Brief History of Boston Massachusetts 1630-1795

Boston Cityscape

One of America’s most historically rich cities, the story of our nation is evident on nearly every corner in Boston. Officially founded in 1630 by English Puritans who fled to the new land to pursue religious freedom, Boston is considered to be the birthplace of the American Revolution. It was here that the Sons of Liberty led by Samuel Adams, inspired colonists to fight for their freedom against the domination of British Rule. The Boston Tea Party and many other dramatic events that helped shape our nation took place in Boston.

Earliest Settlers


The first settler to live in Boston was Reverend William Blackstone, who had been living in a settlement known as Gorges Colony located in Weymouth. But after the settlement failed and nearly all of the colonists decided to go back to England, Blackstone stayed back and moved to the area that is now known as Beacon Hill. He lived in a cabin that is the same location of the intersection of Charles and Beacon Street and there he planted was became the first apple orchard in New England.

Some of the other earliest settlers, after the tribes of Native Americans that had inhabited the area since 2400 BC, were John Winthrop. Accompanied by more that 700 people, they sailed from England to Boston in March of 1630 aboard a fleet of 11 ships. It wasn’t legal for them to settle in New England, as explorer Captain John Smith deemed it in 1614, unless they had permission from the King. However, the Puritans stayed after finagling a loophole in the legal documentation.

After several months as sea, the Puritans reached the mouth of the Charles River, although hundreds of them did not survive the journey because of poor health and lack of food and water.

The name Boston was chosen when a new settler, Thomas Dudley, suggested they name the new town after their hometown in England. Blackstone and the Puritans worked together building houses, but the Puritans were very dominating. After several years of being pressured to conform to their ways, Blackstone sold his land, which later became Boston Common, to the Puritans and moved away to what we know today to be Rhode Island.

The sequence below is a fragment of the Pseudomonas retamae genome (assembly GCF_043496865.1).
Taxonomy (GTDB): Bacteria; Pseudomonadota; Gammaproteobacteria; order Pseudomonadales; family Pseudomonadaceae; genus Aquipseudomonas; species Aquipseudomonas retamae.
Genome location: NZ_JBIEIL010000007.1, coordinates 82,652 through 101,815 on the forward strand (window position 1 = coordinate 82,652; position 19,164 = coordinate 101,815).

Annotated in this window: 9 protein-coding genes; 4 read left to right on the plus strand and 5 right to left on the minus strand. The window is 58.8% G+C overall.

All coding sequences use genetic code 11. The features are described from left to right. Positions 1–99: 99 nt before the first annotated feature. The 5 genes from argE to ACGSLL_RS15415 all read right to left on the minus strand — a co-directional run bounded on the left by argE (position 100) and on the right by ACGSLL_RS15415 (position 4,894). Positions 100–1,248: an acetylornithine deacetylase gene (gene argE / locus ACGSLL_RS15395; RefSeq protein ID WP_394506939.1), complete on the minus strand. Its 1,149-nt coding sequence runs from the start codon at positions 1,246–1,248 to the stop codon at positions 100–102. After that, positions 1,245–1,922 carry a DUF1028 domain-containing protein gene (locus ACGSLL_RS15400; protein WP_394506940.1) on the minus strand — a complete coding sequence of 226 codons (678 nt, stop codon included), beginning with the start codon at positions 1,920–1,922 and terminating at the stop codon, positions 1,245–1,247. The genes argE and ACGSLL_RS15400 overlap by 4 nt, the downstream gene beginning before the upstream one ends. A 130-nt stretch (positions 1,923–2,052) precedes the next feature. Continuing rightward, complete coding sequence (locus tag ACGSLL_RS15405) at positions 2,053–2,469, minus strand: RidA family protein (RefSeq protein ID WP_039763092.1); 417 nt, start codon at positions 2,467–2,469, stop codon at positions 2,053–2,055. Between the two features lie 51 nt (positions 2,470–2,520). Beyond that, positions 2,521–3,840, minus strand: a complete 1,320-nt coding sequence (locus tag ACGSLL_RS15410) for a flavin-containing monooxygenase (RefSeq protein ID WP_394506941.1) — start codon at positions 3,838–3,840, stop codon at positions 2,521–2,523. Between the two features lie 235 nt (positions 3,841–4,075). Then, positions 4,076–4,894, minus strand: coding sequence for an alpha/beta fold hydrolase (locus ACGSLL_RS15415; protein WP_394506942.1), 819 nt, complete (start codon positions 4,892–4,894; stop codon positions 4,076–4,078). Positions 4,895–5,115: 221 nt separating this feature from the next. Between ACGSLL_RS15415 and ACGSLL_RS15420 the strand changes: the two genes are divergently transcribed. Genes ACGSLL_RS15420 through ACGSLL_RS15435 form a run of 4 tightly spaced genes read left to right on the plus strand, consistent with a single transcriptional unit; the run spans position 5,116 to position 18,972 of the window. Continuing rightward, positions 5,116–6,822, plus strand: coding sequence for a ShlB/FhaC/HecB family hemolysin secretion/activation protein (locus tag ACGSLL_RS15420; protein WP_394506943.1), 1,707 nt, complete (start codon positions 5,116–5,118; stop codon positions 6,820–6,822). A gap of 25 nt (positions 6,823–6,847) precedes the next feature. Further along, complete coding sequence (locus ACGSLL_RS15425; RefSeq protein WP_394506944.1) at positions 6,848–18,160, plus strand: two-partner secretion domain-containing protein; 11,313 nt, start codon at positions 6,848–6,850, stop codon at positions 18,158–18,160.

Significant events

1630 First Church in Boston was established. The Unitarian Universalist Church was founded by John Winthrop’s settlement.
1630 King’s Chapel Burying Ground was founded.
1634 The first tavern was opened in Boston by Samuel Cole.

1635 Boston Latin School opened, it was the first American Public School.

1636 The first college was founded to become Harvard University.

1681-1760 Massachusetts Bay Colony lost its right to self-govern causing them to begin what would become a revolution.
1676 Boston was a flourishing town with more than 4,000 colonists.

1689 King’s Chapel was built.

1680 The Paul Revere House was built.

Boston Paul Revere House

1692 The Town became part of the British Colonial Province of Massachusetts.

1729 Old South Meeting House was built.

Historic Happenings

1773 The British East India Tea Company sent tea to Boston for the American colonists to sell on three ships. This was the beginning of the colonists’ resistance to British rule and ultimately what sparked the Boston Tea Party.

1773, December 16 The Sons of Liberty, led by Samuel Adams, boarded the tea ships and threw 298 chests of tea into the Boston Harbor, igniting the American Revolution.

Boston Tea Throwing

1775, April 18 The American Revolution begins.

1775 The Siege of Boston took place.

1776 The 11-month Siege of Boston ends with the evacuation of British troops out of the city.
1776, July 4 America is born when John Hancock is the first to sight the Declaration of Independence, marking the country’s first Independence Day.

1780 John Adams writes the Massachusetts State Constitution, the first constitution in the nation.

1795 Charles Bulfinch begins designing Boston churches, public buildings and homes-spearheads the development of Beacon Hill and designed Boston State House (golden dome).

There’s no doubt the significance of Boston to America’s fight for independence. When you visit, take your time to enjoy all the sites along the Freedom Trail. Plus, learn more about our nation’s history at the many other historic attractions and museums, including the Boston Tea Party Ships and Museum.